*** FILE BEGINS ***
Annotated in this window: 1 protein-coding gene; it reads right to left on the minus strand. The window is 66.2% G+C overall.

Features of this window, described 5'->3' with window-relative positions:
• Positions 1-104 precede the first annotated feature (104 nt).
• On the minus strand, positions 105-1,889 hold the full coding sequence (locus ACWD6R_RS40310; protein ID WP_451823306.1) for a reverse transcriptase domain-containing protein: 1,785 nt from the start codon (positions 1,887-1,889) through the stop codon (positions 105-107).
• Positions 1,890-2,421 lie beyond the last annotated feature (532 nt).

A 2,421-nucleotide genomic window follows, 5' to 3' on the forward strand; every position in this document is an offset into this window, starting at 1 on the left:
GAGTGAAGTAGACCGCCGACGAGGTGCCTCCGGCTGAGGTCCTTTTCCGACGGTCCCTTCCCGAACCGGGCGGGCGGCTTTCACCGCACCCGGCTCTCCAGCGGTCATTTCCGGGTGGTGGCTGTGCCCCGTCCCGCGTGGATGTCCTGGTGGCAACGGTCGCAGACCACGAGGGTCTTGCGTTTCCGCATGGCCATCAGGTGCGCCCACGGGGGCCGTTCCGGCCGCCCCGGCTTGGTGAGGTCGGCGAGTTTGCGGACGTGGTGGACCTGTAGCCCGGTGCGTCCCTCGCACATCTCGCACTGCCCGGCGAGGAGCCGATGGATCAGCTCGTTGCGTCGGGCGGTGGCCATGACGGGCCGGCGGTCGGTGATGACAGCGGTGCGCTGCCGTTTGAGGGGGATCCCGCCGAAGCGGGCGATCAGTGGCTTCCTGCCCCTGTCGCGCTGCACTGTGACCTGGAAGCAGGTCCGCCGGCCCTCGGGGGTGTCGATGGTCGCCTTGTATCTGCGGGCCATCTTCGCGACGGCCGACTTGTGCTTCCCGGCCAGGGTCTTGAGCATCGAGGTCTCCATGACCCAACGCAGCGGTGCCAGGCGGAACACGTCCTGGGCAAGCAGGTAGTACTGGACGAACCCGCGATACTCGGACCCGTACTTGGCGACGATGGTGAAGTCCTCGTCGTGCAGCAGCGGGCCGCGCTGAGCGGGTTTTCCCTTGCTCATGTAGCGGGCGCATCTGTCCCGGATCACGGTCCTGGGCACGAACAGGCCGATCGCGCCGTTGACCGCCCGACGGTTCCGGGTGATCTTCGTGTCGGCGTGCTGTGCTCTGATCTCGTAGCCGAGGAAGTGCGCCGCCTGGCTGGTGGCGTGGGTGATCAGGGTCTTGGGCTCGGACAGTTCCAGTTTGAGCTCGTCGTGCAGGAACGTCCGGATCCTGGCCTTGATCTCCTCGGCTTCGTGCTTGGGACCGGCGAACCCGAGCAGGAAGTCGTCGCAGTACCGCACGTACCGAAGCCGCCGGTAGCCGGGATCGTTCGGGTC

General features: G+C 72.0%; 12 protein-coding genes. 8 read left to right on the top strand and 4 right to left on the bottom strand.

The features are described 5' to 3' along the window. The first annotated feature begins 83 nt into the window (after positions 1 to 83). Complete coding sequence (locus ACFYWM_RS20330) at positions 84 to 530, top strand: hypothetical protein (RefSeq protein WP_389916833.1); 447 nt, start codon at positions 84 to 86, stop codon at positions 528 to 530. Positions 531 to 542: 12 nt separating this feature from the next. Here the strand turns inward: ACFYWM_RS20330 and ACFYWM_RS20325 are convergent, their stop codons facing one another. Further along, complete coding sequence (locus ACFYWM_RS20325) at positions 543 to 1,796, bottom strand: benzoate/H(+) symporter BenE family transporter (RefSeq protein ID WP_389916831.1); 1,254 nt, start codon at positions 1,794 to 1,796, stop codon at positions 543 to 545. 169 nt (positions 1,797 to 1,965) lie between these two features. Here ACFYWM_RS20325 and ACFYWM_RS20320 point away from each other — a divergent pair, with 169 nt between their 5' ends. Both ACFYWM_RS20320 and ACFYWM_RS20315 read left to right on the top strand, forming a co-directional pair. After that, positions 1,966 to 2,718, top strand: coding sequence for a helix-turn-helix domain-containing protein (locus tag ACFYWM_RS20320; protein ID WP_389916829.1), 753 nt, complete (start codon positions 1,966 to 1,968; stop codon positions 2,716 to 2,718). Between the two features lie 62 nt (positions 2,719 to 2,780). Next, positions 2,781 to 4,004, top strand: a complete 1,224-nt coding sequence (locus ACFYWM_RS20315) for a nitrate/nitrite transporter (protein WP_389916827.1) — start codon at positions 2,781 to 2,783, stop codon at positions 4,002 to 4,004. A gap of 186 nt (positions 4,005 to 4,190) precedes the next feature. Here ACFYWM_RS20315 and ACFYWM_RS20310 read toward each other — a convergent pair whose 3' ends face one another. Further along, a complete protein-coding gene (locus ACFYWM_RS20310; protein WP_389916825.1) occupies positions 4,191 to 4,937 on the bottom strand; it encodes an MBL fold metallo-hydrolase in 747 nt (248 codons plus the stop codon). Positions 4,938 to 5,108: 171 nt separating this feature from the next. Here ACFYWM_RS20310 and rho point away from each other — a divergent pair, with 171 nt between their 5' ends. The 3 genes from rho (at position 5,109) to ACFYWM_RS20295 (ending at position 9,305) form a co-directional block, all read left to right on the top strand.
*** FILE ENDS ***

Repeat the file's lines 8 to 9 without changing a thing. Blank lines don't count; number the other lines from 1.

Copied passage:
General features: G+C 72.0%; 12 protein-coding genes. 8 read left to right on the top strand and 4 right to left on the bottom strand.

The features are described 5' to 3' along the window. The first annotated feature begins 83 nt into the window (after positions 1 to 83). Complete coding sequence (locus ACFYWM_RS20330) at positions 84 to 530, top strand: hypothetical protein (RefSeq protein WP_389916833.1); 447 nt, start codon at positions 84 to 86, stop codon at positions 528 to 530. Positions 531 to 542: 12 nt separating this feature from the next. Here the strand turns inward: ACFYWM_RS20330 and ACFYWM_RS20325 are convergent, their stop codons facing one another. Further along, complete coding sequence (locus ACFYWM_RS20325) at positions 543 to 1,796, bottom strand: benzoate/H(+) symporter BenE family transporter (RefSeq protein ID WP_389916831.1); 1,254 nt, start codon at positions 1,794 to 1,796, stop codon at positions 543 to 545. 169 nt (positions 1,797 to 1,965) lie between these two features. Here ACFYWM_RS20325 and ACFYWM_RS20320 point away from each other — a divergent pair, with 169 nt between their 5' ends. Both ACFYWM_RS20320 and ACFYWM_RS20315 read left to right on the top strand, forming a co-directional pair. After that, positions 1,966 to 2,718, top strand: coding sequence for a helix-turn-helix domain-containing protein (locus tag ACFYWM_RS20320; protein ID WP_389916829.1), 753 nt, complete (start codon positions 1,966 to 1,968; stop codon positions 2,716 to 2,718). Between the two features lie 62 nt (positions 2,719 to 2,780). Next, positions 2,781 to 4,004, top strand: a complete 1,224-nt coding sequence (locus ACFYWM_RS20315) for a nitrate/nitrite transporter (protein WP_389916827.1) — start codon at positions 2,781 to 2,783, stop codon at positions 4,002 to 4,004. A gap of 186 nt (positions 4,005 to 4,190) precedes the next feature. Here ACFYWM_RS20315 and ACFYWM_RS20310 read toward each other — a convergent pair whose 3' ends face one another. Further along, a complete protein-coding gene (locus ACFYWM_RS20310; protein WP_389916825.1) occupies positions 4,191 to 4,937 on the bottom strand; it encodes an MBL fold metallo-hydrolase in 747 nt (248 codons plus the stop codon). Positions 4,938 to 5,108: 171 nt separating this feature from the next. Here ACFYWM_RS20310 and rho point away from each other — a divergent pair, with 171 nt between their 5' ends. The 3 genes from rho (at position 5,109) to ACFYWM_RS20295 (ending at position 9,305) form a co-directional block, all read left to right on the top strand.